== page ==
521 E. Washington St.Iowa City, IA 52242319-351-6088www.TheRedAvocado.com Iowa City's The Red Avocado restaurant is winning rave reviews from vegetarians and meat-eaters alike. Says coowner Derek Roller, "We've had meat-eaters say this is the best restaurant in town." Michael, a "PETA Eats" reader, thinks he knows why: "Fresh, organic ingredients make Red Avocado's already great food even better." Fresh is the key word: Red Avocado grows its own produce during the summer and fall, and almost everything it dishes up is locally produced, organic—and vegan!Red Avocado's menu has something for almost everyone, including homemade soups and sandwiches, as well as a new twist on traditional Iowa fritters. The restaurant's pig-friendly fritters start with a corn-and-bean blend—not Babe—which is dipped into a beer batter, fried until it's golden brown, and served on rice with a shot of Homemade Torpedo Salsa.Other favorites include the "Between Heaven and Earth" Sandwich—fresh avocado, tomatoes, and greens lightly dressed with sunflower mayo—silky and sumptuous coconut soup, the tempeh Reuben sandwich, and "The Bomb" veggie burger, which we're told is pure dynamite.Red Avocado's décor is as funky and fun as the food. Original art lines the café's colorful walls, and there is an enclosed outdoor courtyard for dining "al fresco," plus sidewalk seating during warm months.
Roasted Red Pepper Bruschetta
Red peppersSaltFrench breadGarlic clovesOlive oilBalsamic vinegarSalt and pepper, to tasteCrushed peanuts
Preheat oven to 450°F or turn on broiler. Cut a red bell pepper in half, tear out the seeds and stem, and place outside up on a baking tray. Sprinkle with a bit of salt. Place in oven or broiler. The charring period usually takes 20 to 30 minutes, but check on the peppers every 7 minutes or so to avoid burning. When the peppers are well charred, remove them from the oven and place them in a plastic bag for 10 minutes. Remove them from the bag and peel off the skin. Dice the pepper. Slice some French bread (1/2- to 1-inch slices) and roast it in the oven until the edges are brown and the bread is quite toasted. Remove it from the oven and quickly rub fresh garlic cloves over the toast two or three times. Place some of the pepper onto each slice of toast and top with a generous drizzle of extra virgin olive oil, a few drops of balsamic vinegar, salt and pepper to taste, and about a teaspoon of crushed peanuts.Spiced Cauliflower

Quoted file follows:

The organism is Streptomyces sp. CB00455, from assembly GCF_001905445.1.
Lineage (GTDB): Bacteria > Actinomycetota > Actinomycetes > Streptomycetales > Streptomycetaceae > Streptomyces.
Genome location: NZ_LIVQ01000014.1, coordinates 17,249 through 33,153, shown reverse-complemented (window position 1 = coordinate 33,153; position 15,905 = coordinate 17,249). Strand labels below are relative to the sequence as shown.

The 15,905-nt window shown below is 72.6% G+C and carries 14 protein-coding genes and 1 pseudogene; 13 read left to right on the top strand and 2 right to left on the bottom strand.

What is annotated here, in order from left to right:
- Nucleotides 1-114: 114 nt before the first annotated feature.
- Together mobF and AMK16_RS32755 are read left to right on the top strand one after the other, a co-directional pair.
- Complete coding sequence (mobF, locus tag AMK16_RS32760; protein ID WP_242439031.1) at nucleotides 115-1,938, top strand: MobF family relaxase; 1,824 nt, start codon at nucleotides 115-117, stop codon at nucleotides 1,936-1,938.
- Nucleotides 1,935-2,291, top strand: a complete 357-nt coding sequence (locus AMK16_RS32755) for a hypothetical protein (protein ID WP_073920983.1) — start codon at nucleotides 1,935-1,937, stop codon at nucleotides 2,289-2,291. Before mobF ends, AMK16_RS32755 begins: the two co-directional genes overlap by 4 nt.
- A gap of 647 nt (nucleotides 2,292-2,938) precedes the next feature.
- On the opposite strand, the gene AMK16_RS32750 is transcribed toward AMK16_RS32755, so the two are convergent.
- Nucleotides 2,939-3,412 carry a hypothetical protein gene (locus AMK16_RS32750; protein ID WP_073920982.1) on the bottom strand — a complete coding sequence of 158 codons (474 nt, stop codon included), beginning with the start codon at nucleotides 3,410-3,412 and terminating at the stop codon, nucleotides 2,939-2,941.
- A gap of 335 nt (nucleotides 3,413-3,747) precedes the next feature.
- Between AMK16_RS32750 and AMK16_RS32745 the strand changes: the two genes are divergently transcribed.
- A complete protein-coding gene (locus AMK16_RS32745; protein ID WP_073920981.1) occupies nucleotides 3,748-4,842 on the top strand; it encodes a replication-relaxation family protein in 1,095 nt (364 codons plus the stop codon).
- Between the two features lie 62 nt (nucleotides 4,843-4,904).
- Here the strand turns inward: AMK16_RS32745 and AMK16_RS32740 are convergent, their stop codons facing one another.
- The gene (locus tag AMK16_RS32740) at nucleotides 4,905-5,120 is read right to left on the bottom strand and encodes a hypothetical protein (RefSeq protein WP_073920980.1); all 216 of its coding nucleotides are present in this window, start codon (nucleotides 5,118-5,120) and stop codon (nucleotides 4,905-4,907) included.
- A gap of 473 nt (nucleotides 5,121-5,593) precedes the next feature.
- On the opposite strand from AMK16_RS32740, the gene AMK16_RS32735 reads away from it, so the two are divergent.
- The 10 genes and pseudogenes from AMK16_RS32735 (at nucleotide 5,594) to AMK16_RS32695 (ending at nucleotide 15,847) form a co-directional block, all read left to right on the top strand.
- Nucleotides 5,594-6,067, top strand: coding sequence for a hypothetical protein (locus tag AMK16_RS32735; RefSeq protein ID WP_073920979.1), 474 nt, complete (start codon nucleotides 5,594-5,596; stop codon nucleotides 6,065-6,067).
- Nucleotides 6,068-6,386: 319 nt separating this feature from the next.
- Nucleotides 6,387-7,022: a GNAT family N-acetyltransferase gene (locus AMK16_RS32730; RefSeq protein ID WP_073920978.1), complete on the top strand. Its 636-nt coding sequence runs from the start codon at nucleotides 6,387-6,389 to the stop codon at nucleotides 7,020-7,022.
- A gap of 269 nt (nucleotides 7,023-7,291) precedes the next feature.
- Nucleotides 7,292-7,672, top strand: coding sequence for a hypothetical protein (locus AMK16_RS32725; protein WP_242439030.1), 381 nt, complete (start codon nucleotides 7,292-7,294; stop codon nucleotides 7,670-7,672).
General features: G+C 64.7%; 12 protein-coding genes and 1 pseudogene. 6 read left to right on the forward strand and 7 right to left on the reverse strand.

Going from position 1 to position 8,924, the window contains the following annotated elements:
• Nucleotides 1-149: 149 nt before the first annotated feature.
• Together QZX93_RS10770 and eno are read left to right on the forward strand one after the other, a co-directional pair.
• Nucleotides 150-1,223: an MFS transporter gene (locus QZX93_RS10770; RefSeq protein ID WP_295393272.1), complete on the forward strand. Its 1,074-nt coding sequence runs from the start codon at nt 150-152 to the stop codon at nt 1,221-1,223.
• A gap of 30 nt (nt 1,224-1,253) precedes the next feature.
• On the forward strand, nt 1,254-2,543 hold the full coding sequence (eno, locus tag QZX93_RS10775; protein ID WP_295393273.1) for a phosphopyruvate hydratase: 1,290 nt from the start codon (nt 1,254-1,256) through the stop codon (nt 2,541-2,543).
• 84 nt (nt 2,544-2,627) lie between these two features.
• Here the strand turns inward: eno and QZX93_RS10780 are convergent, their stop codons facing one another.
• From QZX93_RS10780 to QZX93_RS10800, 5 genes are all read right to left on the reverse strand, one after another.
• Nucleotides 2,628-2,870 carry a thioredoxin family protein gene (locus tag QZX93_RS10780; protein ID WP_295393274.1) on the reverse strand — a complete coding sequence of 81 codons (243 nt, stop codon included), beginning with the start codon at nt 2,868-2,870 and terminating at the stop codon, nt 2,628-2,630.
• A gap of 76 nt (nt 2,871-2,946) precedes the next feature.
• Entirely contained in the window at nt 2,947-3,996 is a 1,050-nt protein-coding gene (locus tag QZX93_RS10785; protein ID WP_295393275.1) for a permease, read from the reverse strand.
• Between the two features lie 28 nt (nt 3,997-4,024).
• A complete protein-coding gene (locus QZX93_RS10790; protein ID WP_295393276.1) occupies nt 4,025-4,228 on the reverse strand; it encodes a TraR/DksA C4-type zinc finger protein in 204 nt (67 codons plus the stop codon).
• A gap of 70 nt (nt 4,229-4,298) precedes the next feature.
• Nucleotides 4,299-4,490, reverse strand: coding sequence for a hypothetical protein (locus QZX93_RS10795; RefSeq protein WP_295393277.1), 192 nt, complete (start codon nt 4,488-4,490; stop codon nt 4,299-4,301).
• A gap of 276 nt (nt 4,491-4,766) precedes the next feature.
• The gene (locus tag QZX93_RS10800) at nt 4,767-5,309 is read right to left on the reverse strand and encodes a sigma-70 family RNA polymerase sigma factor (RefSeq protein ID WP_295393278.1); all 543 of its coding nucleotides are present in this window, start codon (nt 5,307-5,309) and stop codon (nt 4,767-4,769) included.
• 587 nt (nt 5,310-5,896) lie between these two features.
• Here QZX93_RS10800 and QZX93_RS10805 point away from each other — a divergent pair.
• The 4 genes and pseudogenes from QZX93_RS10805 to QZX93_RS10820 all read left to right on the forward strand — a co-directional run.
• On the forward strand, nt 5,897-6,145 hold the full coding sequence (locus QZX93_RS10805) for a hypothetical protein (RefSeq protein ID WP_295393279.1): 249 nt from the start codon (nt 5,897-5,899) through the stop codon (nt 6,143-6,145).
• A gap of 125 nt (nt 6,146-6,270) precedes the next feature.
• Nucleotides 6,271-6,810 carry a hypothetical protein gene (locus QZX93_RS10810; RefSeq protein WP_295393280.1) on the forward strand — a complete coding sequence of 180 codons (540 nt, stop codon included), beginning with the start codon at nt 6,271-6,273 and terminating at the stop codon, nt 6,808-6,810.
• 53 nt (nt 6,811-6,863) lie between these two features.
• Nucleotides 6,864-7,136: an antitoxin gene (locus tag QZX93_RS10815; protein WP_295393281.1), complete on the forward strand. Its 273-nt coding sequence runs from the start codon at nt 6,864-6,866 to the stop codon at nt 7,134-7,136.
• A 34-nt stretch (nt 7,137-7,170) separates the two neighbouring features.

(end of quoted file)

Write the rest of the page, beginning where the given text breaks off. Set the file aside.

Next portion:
1 head of cauliflower2 Tbsp. oil1 1/2 Tbsp. brown mustard seeds (whole)1/4 tsp. cumin seeds1/4 tsp. fennel seeds1/4 tsp. coriander seeds4 whole cardamom pods1 Tbsp.. minced garlic1/2 small onion, sliced1 cup vegetarian stock or water1 Tbsp. fresh lemon juiceSalt and fresh ground black pepper, to taste
Break or cut florets from one head of cauliflower and soak them in cold water for 10 minutes. Drain and dry on paper towels. Heat a wide, heavy-bottomed pan and, when hot, add the oil and swirl. Add the whole brown mustard seeds, cumin seeds, fennel seeds, coriander seeds, and cardamom pods and let sizzle for a few seconds. Add the minced garlic, stir for several seconds, add a handful of sliced onion, and cook gently (turn the heat down if necessary). Add the cauliflower and stir for two or three minutes. Add a cup of stock or water and the fresh lemon juice, and bring to a simmer, turn heat to low, and cover for a few minutes (until the cauliflower is just cooked). Add salt to taste and some freshly ground black pepper.
Almost all of us grew up eating meat, wearing leather, and going to circuses and zoos. We never considered the impact of these actions on the animals involved. For whatever reason, you are now asking the question: Why should animals have rights? Read more.